I have been lucky enough to work with this artist Raymond Haywood, he was recently interviewed by art writer Kali Snowden:
Because there are some of you who just can’t get enough of me.
Warning: Pityparty alert, bear with me, it’s just an example. Recently, I saw a picture on Facebook of some of my favorite people from various parts of the country, all gathered not two hours from where I live. They were all laughing and smiling and clearly having a great time. Not only did it hurt my feelings that I was not invited, but it started to weave some disparate threads together in my mind about the nature of social media.
I am seldom in a social situation that doesn’t involve a selfie that is instantly delivered to fb. As I go through my day and consider my thoughts, I find less and less of them belong to me, rather, they are immediately, mentally posted to Facebook and my imagination doles out my friends and family’s individual responses. It was bad enough pre-Facebook as a young woman to be acutely aware of my own social reflection; now it is concrete, magnified, supercharged.
Facebook has changed my relationships. It has changed my thinking. I don’t even have alot of your email addresses or phone numbers because we do all our correspondence on Facebook.
We all complain about it as a first world problem that cannot be avoided if we want to maintain with our friends, old school buddies, distant family. I have connected to a person on the other side of the planet that is now indispensable to me. We all have these visual and verbal records of ourselves extending back several years. Every memorable meal, every movie worth mentioning, all our politics and professional interests are there in a timeline. And there is something beautiful and phenomenal about it, no question.
So why do I feel robbed?
Because Facebook has preyed on my greatest strength as a human: my ability to love people and appreciate every good thing they generate. It is a tractor beam for my best and worst moments and the sum total of my experience or my work is quantified by how many likes my reported experience receives. It has exploited our natural need to share. Even the word “share” feels lessened. I realize my responsibility in all this.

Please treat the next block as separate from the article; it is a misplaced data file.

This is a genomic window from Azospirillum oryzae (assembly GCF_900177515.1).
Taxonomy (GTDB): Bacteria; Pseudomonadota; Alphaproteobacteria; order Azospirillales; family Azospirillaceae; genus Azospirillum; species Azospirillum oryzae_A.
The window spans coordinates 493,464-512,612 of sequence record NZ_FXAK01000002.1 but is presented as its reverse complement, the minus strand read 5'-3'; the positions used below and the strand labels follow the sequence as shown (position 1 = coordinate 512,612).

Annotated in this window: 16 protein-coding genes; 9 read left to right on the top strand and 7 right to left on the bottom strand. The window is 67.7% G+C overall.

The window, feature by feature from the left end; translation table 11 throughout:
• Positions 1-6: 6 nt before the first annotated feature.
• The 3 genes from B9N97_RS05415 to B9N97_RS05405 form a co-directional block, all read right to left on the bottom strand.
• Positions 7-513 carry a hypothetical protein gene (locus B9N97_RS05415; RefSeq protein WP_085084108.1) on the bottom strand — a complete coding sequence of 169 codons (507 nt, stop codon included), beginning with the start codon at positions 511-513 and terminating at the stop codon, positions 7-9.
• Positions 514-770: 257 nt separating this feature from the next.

And I won’t even delve into the topic of privacy, how closely Facebook works with government, and the soul eroding, invasive ads. We are all being stalked for our purchasing power and our votes.
I know lots of people who have accounts that visit every so often. They don’t comment, they see it as light entertainment. I, on the other hand, am completely sucked in.
I have to tighten the circle; I will redouble my efforts to send more pictures via email, I will text and call and for God’s sake visit with you IN PERSON. I want the real human connection back, not this simulacrum. I want my thoughts back. I cannot quite bring myself to leave Facebook at the moment, not when I am about to launch my book. I acknowledge the hypocrisy of this. But I also feel the need to express my discomfort with it. The construct at once breeds inclusion and exclusion. It amplifies the feeling of “I am not there” and it maximizes bad manners and misunderstanding. I am challenging myself to recalibrate my sense of what it means to love people. And yes, this blog post will end up on Facebook.
I say this with no reservation: I love all 453 of you. I want a genuine connection with you. Let’s have coffee. Even if it’s on Skype.
Abbott Organics is a fabulous organic farm in West Sacramento that I have been helping. Their gourmet organic infused salt just got a write up in Saveur which is a hoity-toity foodie magazine my mom practically consumes raw. Check out the piece: http://www.saveur.com/article/one-good-find/one-good-find-abbott-organics-garlic-salts?src=SOC&dom=fb
I unexpectedly ventured onto an organic farm today. Abbott Organics is a small, independent farm that specializes in rare varieties of garlic which they make into infused gourmet salt with a simple solar process. Their hoop houses are a sight to behold.
Todd and Amy do everything themselves. The farm is in its fourth year and they are producing 2000 pounds per hoop house while using a fraction of the water compared to other farms their size. Their vertical system combines a small amount of water and nutrients and uses gravity to draw the liquid down and nourish the column of plants. They also sell crops of heirloom red, orange and purple peppers and grape tomatoes.
Blossom in the Tomato Sun House
Todd did everything right with his set up: he concentrated on doing two or three things really well, he picked a good price point with peppers and garlic and he has devised an elegantly simple way of infusing the highest quality french salt with the live, raw essence of these unique varieties.
Todd and Amy in the Pepper House.
My friend who invited me, Beth Wenbourne Katz, is working on their marketing strategy and I came along to see if I could help. Our meeting consisted of a takeout picnic, plum picking, chicken petting and custard pie.